Donald Byrd’s 10th season at Spectrum Dance Theater has been chock-full: a national tour of his Theater of Needless Talents, Byrd’s homage to artists who perished in the Holocaust; the premiere of A Meeting Place last winter; and a DanceMotion USA goodwill trip to Sri Lanka, Nepal, and Bangladesh. This month, the Seattle-based company reprises A Cruel New World/the new normal, Byrd’s first piece for Spectrum after becoming director, about post-9/11 America.


A Cruel New World/the new normal. Photo by Nate Watters, Courtesy Spectrum.



See the Music

Oregon Ballet Theatre’s artistic director departed at the end of 2012, in response to the board-supported new direction for the company (see “Transitions,” p. 58). But Christopher Stowell’s vision for the season lives on, and this month’s American Music Festival is but one example of his progressive leadership. Both Trey McIntyre and Pontus Lidberg have been commissioned. McIntyre’s feel-good choreography will be set to music by Pacific Northwest band Fleet Foxes, and Lidberg has chosen Portland-born composer Ryan Francis. The company also performs Matthew Neenan’s At the Border, set to music by John Adams and made for Pennsylvania Ballet. April 18–27.


Alison Roper in McIntyre’s Just. Photo by Blaine Truitt Covert, Courtesy OBT.





All That Jazz

In a pair of tributes to legendary jazz musicians, River North Dance Chicago will celebrate Eva Cassidy and Cuban jazz this month. The Cassidy premiere runs April 4–6 at the Annenberg Center for the Performing Arts in Philly. On April 13, the company combines forces with Chicago Jazz Philharmonic and the Auditorium Theatre in a co-commissioned work titled “The Cuban Project.”



Monique Haley of River North Dance Chicago. Photo by Marc Hauser, Courtesy RNDC.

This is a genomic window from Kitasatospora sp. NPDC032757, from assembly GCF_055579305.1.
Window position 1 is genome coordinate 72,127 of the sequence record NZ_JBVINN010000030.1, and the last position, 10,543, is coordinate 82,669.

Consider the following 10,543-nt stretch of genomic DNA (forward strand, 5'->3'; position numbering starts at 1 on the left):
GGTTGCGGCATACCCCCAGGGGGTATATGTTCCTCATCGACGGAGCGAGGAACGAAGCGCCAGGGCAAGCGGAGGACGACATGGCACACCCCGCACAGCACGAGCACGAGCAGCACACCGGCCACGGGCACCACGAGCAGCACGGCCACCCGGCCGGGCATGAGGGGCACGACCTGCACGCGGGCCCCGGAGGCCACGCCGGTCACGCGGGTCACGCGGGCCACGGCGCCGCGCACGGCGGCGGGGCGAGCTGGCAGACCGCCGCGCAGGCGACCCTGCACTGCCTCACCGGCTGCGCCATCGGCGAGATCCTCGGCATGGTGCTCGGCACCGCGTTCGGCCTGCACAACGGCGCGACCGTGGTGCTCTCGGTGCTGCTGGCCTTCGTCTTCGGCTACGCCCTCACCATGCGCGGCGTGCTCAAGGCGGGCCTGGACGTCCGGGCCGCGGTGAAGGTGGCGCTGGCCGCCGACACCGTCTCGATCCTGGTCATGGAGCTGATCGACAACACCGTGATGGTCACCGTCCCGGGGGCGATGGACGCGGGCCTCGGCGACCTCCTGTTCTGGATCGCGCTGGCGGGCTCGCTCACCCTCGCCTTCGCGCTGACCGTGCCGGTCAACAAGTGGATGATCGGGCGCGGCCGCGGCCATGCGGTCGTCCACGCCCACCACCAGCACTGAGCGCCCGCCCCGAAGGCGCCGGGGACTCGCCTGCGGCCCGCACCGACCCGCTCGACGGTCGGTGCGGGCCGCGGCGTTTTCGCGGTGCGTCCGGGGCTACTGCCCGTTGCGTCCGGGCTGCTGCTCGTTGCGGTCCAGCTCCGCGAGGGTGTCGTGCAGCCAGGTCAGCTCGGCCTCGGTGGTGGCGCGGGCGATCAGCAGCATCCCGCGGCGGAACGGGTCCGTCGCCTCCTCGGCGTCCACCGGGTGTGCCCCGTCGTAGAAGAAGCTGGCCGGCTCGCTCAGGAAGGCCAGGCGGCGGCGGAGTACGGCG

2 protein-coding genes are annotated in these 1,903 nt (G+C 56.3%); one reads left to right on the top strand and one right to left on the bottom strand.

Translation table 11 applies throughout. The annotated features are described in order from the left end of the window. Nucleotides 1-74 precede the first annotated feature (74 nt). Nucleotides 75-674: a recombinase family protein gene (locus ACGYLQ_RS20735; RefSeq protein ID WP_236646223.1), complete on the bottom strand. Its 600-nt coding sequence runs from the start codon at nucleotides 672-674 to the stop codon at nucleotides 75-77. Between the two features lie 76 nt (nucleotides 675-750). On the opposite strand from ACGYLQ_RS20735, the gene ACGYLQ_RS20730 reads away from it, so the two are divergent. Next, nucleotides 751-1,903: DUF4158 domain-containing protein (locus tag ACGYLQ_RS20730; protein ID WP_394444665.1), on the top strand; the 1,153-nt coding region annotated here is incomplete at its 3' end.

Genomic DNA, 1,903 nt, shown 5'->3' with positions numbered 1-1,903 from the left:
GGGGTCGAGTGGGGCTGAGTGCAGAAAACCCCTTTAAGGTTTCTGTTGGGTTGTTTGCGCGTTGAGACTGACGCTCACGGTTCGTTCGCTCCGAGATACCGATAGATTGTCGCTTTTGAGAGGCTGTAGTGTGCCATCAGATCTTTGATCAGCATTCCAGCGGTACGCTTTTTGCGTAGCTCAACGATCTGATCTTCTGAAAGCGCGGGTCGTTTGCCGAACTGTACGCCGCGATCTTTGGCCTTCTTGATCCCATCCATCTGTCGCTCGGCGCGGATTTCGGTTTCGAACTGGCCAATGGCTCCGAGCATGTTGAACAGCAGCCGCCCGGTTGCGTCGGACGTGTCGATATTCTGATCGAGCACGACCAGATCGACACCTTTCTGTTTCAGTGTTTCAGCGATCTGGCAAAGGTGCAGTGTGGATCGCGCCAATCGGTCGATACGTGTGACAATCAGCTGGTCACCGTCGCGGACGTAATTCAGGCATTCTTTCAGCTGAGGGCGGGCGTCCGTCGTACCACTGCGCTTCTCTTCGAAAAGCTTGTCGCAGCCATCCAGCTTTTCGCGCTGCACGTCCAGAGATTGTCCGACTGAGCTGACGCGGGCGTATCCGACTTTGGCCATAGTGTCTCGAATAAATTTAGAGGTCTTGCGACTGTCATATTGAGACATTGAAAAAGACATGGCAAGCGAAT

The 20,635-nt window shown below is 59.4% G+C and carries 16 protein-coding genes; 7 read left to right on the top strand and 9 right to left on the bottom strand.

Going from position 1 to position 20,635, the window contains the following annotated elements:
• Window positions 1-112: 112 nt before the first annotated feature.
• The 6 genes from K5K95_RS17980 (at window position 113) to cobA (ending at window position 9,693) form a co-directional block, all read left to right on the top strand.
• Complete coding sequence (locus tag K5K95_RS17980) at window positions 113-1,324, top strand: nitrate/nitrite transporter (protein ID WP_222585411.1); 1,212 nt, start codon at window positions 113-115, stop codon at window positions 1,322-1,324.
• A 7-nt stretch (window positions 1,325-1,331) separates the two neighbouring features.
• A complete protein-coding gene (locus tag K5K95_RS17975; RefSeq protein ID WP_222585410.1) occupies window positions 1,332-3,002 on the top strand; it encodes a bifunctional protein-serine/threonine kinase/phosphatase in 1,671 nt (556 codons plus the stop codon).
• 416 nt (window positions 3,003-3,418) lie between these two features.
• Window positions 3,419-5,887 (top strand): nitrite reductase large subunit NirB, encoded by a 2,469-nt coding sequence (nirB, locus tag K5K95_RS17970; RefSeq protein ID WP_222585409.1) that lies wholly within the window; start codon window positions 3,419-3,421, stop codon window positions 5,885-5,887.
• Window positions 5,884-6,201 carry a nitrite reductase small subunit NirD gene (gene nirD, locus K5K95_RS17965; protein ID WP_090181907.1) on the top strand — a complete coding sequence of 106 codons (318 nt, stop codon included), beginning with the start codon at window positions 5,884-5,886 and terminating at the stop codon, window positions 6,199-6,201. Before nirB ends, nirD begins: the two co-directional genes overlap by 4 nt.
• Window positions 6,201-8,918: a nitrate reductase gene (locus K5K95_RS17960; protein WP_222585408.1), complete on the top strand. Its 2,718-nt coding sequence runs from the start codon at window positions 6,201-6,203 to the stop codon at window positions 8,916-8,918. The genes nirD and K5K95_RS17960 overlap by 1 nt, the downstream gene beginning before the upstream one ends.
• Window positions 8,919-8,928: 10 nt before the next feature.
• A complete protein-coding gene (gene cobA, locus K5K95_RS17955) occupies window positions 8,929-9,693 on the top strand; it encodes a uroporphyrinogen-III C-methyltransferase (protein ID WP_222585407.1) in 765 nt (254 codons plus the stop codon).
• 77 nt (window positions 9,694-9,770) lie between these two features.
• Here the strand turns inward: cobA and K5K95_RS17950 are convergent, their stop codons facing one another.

One Starry Night

After hundreds of budding ballet dancers have competed, the trophies have been awarded, and the tears have dried, Youth America Grand Prix puts on a spectacular gala. Joining dancers from American Ballet Theatre and New York City Ballet, and Ballet West’s Beckanne Sisk (a YAGP alumna), flying in for “Stars of Today Meet the Stars of Tomorrow” will be Dorothée Gilbert, one of Paris Opéra Ballet’s most fetching étoiles, and from Ballet Nacional de Cuba, balancing queen Viengsay Valdés and Osiel Gounod, the company’s promising new principal. April 18.


Viengsay Valdés of Ballet Nacional de Cuba. Photo by Matthew Karas.


Repping for Vets

Repertory Dance Theatre honors the women who have served in the United States military in “Women of Valor: In the Spirit of Service.” Featuring choreography by Joanie Smith, Bill Evans, and Susan Hadley, the April 11 performance will raise proceeds to help fund the Utah Women’s Military Memorial at the Fort Douglas Museum. April 11–13 at the Jeanne Wagner Theatre.


Katherine Winder. Photo by Scott Peterson, Courtesy RDT.




A Toast to Trisha

UCLA’s Center for the Art of Performance fetes Trisha Brown and her legacy this month in “Trisha Brown Dance Company: The Retrospective Project.” On April 4, the company performs Astral Converted in an outdoor amphitheater on campus. Set and Reset and Spanish Dance, among other works, come to Royce Hall on April 5 and 7. UCLA students, coached by company members, will perform the groping-through-clothing Floor of the Forest at the Hammer Museum, and two performances of Roof Piece on April 6 at the iconic J. Paul Getty Museum round out the weeklong celebration.


Brown’s Spanish Dance. Photo by Alfredo Anceschi, Courtesy CAP.



The Rite Moves

Companies around the world continue to perform tributes to Nijinsky’s Le Sacre du Printemps on the occasion of the ballet’s centennial:


Fabulous Beast Dance Theatre dances Michael Keegan-Dolan’s The Rite of Spring at Sadler’s Wells in London.

GroundWorks DanceTheater performs director David Shimotakahara’s new Rite of Spring with the Akron Symphony Orchestra.

Meryl Tankard’s Oracle appears in Urbana, IL; Austin, TX;  and Syracuse, NY.

Tanztheater Wuppertal performs Pina Bausch’s Das Frühlingsopfer in Taiwan and at the Bolshoi Theatre.

At Carolina Performing Arts: Nederlands Dans Theater dances Medhi Walerski’s Chamber, inspired by Le Sacre; Martha Graham Dance Company revives Graham’s Rite of Spring (1984); and students at the University of North Carolina School of the Arts perform Shen Wei’s Rite of Spring.


Nederlands Dans Theater in Medhi Walerski’s Chamber. Photo by Rahi Rezvani, Courtesy NDT.




Contributors: Kathleen Dalton, Kina Poon